What Do We Want Students to Understand About
the Process of ‘Doing History’?
Elements of this article have appeared previously and can be found here on the site; this is an update (Nov. 2017) on those earlier ideas with additional material, particularly the discussion linked to Table 4.
Studying the process of ‘doing history’ explicitly is essential if students are to understand the nature of the discipline and, as importantly, to study with increasing independence as they mature. The answer to the question in the title may seem obvious – objectives abound in examination courses but therein lies a problem. For years the individual parts of the process (e.g. understandings of the nature of evidence) have been artificially separated for assessment purposes, creating the danger that students do not see the bigger picture of ‘doing history’. Can they explain in a few sentences what historians do and, separately, how they themselves progress from knowing little or nothing about, say, the Norman Conquest, to knowing a substantial amount more? Those questions lead to a third – do students need to be clear on the similarities and differences between what they do as they explore a topic and what historians are doing in their work?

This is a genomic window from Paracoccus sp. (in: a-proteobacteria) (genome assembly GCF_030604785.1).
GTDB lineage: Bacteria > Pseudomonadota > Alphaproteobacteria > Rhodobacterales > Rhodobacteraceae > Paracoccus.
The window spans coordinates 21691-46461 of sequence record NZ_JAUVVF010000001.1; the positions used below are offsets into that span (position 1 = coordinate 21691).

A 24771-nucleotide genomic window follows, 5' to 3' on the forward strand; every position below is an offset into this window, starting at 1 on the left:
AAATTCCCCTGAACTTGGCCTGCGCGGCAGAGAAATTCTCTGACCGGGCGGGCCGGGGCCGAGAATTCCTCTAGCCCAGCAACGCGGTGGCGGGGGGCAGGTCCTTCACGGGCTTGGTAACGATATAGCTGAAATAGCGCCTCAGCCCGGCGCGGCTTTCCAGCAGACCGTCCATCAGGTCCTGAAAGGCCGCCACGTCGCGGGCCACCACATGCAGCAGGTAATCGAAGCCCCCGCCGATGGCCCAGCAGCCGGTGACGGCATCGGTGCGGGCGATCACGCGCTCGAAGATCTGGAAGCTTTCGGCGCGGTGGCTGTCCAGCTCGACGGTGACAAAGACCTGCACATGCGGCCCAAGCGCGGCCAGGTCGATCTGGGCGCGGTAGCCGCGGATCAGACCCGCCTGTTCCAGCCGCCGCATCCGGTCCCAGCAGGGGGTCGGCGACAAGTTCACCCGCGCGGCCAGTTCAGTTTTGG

This article offers ideas for discussion about the overall shape of what students understand about the process of studying history – the focus is the big picture (not the details) that students build in Key Stage 3 and develop at GCSE and A level as they move towards working independently.
A PDF version of this discussion can be downloaded [ here ]
What big picture of ‘doing history’ do we want students to develop?